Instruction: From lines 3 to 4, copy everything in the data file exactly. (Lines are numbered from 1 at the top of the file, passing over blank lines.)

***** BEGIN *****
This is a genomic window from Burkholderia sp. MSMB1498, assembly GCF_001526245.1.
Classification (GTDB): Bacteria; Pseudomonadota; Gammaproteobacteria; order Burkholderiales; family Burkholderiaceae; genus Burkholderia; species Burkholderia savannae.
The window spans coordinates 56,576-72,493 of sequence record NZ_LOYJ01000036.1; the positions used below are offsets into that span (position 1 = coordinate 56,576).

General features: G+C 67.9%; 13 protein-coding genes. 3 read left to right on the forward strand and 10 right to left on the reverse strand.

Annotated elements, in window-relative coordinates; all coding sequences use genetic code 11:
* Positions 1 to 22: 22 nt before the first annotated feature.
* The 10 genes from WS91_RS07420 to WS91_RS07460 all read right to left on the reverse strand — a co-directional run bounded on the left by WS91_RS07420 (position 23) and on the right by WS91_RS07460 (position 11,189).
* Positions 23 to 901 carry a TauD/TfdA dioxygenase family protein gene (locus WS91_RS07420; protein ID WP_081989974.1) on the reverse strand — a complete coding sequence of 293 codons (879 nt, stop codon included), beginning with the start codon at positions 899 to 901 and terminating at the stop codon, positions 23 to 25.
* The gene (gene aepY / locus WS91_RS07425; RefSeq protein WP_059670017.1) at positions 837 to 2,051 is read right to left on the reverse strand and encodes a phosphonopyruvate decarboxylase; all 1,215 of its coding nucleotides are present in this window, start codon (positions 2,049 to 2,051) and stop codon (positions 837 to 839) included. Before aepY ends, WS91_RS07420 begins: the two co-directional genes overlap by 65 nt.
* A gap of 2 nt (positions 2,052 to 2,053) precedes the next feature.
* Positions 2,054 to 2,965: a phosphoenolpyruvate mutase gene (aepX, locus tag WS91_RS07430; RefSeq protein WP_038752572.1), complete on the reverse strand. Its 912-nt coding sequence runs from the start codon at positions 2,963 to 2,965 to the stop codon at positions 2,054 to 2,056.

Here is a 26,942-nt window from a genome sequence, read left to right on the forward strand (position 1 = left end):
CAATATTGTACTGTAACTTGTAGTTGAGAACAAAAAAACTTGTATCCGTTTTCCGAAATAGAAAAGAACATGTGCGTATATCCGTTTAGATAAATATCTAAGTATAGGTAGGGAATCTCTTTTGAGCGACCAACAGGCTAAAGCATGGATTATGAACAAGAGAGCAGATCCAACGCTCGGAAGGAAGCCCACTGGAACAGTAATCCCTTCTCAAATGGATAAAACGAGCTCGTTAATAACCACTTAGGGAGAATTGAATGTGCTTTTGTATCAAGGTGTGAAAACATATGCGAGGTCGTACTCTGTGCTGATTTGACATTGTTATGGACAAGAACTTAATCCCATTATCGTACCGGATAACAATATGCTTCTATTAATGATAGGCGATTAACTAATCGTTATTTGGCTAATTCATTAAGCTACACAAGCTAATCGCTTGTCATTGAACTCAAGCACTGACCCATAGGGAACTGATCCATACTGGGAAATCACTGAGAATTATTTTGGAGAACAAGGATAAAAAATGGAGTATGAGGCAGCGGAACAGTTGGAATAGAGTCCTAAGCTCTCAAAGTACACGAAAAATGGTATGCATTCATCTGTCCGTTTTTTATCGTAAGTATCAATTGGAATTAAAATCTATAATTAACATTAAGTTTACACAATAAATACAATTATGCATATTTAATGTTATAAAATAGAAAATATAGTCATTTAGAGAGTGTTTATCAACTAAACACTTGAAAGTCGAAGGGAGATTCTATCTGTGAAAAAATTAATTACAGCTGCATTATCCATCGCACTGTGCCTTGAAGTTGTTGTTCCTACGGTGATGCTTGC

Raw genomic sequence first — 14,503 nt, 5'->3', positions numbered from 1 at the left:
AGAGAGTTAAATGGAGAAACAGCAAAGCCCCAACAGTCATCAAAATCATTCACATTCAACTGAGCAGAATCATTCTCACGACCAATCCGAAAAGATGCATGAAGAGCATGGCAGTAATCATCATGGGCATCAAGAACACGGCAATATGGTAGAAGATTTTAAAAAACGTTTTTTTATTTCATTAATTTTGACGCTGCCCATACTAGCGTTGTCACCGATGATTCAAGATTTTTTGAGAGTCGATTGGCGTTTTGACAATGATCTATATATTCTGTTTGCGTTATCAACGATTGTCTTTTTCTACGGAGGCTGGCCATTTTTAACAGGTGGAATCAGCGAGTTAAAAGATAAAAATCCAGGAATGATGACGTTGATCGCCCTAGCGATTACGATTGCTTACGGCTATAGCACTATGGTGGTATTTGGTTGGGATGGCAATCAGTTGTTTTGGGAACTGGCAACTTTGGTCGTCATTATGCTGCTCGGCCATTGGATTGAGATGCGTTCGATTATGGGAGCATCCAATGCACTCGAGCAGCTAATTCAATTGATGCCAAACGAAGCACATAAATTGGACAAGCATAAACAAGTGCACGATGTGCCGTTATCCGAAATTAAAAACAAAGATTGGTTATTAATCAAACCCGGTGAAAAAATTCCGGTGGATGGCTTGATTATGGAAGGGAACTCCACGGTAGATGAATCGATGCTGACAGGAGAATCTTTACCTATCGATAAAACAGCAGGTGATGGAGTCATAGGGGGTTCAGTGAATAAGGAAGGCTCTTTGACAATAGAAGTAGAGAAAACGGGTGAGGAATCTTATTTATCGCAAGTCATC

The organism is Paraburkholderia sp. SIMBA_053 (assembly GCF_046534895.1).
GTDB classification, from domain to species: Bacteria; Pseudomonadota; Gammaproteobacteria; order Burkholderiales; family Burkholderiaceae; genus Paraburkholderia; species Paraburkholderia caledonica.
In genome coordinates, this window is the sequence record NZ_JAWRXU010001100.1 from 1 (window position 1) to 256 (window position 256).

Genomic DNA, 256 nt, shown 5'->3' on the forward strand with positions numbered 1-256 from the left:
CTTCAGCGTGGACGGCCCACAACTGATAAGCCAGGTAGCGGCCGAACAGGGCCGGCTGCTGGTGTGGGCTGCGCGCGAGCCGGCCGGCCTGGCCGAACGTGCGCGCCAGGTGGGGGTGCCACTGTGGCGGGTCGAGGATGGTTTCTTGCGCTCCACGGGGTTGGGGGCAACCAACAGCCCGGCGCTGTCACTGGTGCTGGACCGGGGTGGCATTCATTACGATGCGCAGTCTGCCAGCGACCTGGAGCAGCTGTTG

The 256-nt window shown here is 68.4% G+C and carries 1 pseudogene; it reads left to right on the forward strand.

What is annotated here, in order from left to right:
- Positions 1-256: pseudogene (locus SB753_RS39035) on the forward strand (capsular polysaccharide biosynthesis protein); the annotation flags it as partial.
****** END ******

The window spans coordinates 56,576-72,493 of sequence record NZ_LOYJ01000036.1; the positions used below are offsets into that span (position 1 = coordinate 56,576).

General features: G+C 67.9%; 13 protein-coding genes. 3 read left to right on the forward strand and 10 right to left on the reverse strand.